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Tools & Gadgets: The Joys of the Daily Grind

Found in a Parisian flea market, this Peugeot pepper mill dates back to the 1940s

A few weeks back, I received an email from Sur La Table regarding some very special merchandise.  Several times a year, they make pilgrimages throughout Europe to keep themselves “immersed in the culinary culture”. (I know what you’re thinking: Nice work if you can get it. Right?)  This year they rummaged amongst the thousands of stalls at Marche aux Puces St-Ouen de Clignancourt, Paris’ most famous flea market, and return to the states with armfuls of kitchen antiques including this handsome 1940’s pepper mill by Peugeot.

That’s right.  Long before Peugeot built cars, they made coffee and spice grinders – good ones. They’re still making them today, albeit most of them are the more common handheld cylindrical type. In fact, if you’re willing to part with anywhere from $30 to $100, you can purchase one of the best pepper mills money can buy, and believe me, the joys of a good pepper mill are like those of a good knife. You need only try them one once to be sold. This little baby, however,  will set you back $200, but considering all that exhausting leg work the poor folks at Sur La Table had to go through to get it, it’s a bargain.

If you’re interested, don’t bother logging onto surlatable.com to put your order in. Even if you can find where it’s tucked away on their site, you’ll see it’s accompanied by a big fat “sold” sign.  That’s because it’s sitting right here with me now. It arrived last week, and it is awesome. The walnut casing is in excellent condition, and the time tarnished copper gears work just find. It rests on my dining room bookshelves next to my cookbooks; iconic proof that when you do something well, it stands the test of time.

There is a small bit of confusion.  Sur La Table calls it a pepper grinder, but other antique sites list it as a coffee grinder.  Indeed, the item does appear to be large enough to grind coffee.  The picture below is of Peugeot’s Nostalgie model coffee grinder which they manufacture today, and, as you can tell, there isn’t a lot of difference. If anyone out there is an expert at these sort of things, I would love to hear from you.  Drop me an email or comment, and I’ll share your insight here.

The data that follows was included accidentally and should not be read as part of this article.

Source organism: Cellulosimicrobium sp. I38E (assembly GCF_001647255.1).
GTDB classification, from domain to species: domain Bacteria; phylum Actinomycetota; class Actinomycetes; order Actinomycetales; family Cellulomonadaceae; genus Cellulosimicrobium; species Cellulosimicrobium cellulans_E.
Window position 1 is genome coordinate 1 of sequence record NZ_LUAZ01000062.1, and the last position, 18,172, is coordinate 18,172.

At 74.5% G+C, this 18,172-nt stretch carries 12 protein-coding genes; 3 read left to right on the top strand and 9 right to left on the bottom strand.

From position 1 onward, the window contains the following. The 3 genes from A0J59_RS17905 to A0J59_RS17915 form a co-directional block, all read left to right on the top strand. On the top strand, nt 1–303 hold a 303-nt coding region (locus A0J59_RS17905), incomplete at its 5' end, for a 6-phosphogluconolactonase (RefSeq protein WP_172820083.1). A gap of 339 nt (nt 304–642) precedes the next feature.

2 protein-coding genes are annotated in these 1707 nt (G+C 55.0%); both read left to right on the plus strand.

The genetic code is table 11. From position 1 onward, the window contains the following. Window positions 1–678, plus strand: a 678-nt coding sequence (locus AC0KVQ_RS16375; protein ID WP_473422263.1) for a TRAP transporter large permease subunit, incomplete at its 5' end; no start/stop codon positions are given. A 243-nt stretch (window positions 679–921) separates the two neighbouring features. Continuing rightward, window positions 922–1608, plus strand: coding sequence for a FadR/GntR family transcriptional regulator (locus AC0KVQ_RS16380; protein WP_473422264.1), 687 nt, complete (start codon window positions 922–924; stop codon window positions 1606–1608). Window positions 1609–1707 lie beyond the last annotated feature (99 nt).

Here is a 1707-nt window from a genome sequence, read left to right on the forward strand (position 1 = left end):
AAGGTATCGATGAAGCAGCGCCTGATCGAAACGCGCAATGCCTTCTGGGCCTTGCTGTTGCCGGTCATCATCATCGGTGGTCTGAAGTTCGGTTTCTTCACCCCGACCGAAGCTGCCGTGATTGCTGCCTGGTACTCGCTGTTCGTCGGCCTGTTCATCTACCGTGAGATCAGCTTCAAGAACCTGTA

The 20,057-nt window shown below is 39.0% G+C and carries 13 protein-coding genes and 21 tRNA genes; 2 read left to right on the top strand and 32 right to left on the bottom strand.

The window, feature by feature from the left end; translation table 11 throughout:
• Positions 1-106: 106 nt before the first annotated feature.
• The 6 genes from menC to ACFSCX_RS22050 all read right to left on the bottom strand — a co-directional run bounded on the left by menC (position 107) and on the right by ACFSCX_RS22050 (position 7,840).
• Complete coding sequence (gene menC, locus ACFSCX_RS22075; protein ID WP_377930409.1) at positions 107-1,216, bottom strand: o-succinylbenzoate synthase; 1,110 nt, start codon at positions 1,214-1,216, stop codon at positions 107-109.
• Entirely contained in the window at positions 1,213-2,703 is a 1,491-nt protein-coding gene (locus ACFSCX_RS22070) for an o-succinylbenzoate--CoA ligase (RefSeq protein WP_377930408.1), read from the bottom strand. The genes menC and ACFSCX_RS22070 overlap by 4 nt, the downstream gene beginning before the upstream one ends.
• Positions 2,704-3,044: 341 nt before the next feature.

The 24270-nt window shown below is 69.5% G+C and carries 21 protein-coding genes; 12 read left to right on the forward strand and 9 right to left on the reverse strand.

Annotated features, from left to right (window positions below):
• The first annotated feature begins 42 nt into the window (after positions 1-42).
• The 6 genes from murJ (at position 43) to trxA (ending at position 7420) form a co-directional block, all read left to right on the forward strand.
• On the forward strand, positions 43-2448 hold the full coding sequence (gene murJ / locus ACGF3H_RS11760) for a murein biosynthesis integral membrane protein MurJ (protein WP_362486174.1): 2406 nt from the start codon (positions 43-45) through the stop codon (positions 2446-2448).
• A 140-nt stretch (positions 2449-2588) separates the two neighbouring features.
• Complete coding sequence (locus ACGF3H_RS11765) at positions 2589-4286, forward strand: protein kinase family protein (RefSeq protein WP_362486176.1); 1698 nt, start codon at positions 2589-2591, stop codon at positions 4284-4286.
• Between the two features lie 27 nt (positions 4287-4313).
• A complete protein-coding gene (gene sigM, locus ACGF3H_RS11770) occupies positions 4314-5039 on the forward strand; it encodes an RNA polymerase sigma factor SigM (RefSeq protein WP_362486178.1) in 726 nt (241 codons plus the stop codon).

Speaking of mills and doing things well, the Washington Post featured an interesting story in today’s Food section about Bob Moore, the founder of Bob’s Red Mill Natural Products.  His dedication to quality and his perseverance are inspiring.  You should really check it out.

{ 7 comments… add one }

  • domenicacooks April 30, 2011, 5:37 pm


    • David Ellis May 1, 2011, 11:13 pm

      Domenica – If Sur La Table would just give me the job of finding these things, I’d gladly smuggle one back for you. :)

  • carla k. June 16, 2011, 4:19 pm

    my grandmother had one exactly like this in her house. she used it almost every day to grind her coffee. she believed that you didn’t grind it until you were ready to brew it. this was back in the day when everyone drank maxwell house. there were no starbucks. she was always ahead of her time.

  • Elise July 16, 2011, 1:30 am

    Looking for a curry spice grinder, which I saw at the Nice markets in 2008. It is a small round plastic or glass grinder with 4 or 6 compartments for all the different spices to be ground all at once when making curry. Can you help me where could I order one. Cannot see them any where on the net. Sorry did not buy it at the time when holidaying in France.

    • Elise July 16, 2011, 1:44 am

      I have two of these timber grinders, one for coffee and the other one for spices. I don’t think you can use the same grinder for coffee and spices. Coffee would never taste like coffee if you have used it for curry spices as well.

      • David Ellis July 21, 2011, 12:07 pm

        Excellent point. Also keep my coffee and spice grinders separate for that very reason.

    • David Ellis July 21, 2011, 12:05 pm

      Hi Elise,

      Thanks for your comment. Can I get some more detail on the grinder you are seeking. How did the grinder work? Was it electric powered or was there a hand crank mechanism? Was it used or a new device? Were there an names or interesting markings that would help me identify one if I saw it. Let me know, and I’ll see what I can find.


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